The trio pilot in particular was designed to test the suitability of the three platforms — Illumina's Genome Analyzer, Applied Biosystems' SOLiD, and Roche/454's Genome Sequencer FLX — for the project, and Brooks said that "all three platforms work — they were all good."
At the Biology of Genomes meeting earlier this year, Goncalo Abecasis, a researcher at the University of Michigan who gave an update on the project, said that integrating data from several platforms has yielded better SNP call sets than data from one platform alone (see In Sequence 5/12/2009).
The low-coverage project was intended to determine whether 2x or 4x sequence coverage would be enough to identify sequence variants using imputation methods. "We don't have the final data analyzed but the preliminary analyses show that 4x should be sufficient," Brooks said.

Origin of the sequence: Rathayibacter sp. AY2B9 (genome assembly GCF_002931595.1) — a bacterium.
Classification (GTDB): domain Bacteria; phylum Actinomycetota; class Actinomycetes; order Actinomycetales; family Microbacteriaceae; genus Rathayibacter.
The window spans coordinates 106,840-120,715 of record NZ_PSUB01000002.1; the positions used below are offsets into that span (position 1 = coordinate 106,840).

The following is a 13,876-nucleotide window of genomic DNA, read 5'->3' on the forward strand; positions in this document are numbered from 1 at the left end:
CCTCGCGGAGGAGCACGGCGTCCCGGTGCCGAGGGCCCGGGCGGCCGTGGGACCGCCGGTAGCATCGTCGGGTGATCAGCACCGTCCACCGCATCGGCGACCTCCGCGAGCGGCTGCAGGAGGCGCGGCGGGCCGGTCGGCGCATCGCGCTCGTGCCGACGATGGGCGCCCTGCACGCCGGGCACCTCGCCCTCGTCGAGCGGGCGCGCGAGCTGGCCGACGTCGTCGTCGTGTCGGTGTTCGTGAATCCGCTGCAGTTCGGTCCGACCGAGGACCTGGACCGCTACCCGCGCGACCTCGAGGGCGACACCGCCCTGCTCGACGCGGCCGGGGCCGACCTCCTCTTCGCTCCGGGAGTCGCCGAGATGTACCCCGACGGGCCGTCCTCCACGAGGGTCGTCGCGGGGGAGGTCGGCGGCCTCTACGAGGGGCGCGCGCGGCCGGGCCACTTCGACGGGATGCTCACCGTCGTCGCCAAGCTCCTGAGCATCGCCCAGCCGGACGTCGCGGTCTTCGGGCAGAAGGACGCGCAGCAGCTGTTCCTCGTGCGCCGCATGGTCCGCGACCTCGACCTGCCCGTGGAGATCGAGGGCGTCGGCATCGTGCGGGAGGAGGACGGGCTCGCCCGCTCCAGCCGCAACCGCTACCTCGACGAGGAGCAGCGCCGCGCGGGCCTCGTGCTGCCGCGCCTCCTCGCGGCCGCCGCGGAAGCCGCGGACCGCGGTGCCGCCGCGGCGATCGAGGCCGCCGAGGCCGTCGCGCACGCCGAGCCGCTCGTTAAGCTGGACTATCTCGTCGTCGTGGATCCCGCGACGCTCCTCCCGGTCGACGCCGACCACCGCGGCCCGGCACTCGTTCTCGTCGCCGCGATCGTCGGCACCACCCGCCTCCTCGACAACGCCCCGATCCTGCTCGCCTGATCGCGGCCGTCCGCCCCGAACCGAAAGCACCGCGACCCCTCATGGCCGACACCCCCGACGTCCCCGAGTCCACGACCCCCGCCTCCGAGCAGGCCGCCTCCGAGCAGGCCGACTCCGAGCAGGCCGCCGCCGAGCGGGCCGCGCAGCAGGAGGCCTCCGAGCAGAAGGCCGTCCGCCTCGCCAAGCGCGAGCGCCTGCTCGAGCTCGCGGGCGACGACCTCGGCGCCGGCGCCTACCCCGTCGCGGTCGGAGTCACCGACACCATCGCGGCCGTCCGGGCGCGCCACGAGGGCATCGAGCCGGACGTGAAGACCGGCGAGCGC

As a result, the project is now sequencing additional samples at 4x coverage, using both Illumina GA and SOLiD technology for now, according to Brooks.
The project is also open to exploring new sequencing platforms as they become available but has no concrete plans to do so at the moment, she said.
Durbin said that the goal for the scaled-up low-coverage sequence is to complete 985 individuals — in addition to the 180 already sequenced during the pilot phase — at 4x depth through early 2010. Data for these samples is already accumulating, and "the sequence from these individuals should enable us to meet our original goals for at least some populations," he said.
Additional samples are being added "as soon as we have them available," according to Brooks.
She said that it is not clear yet whether the third pilot project — which selectively sequenced genes — will be expanded into a larger project.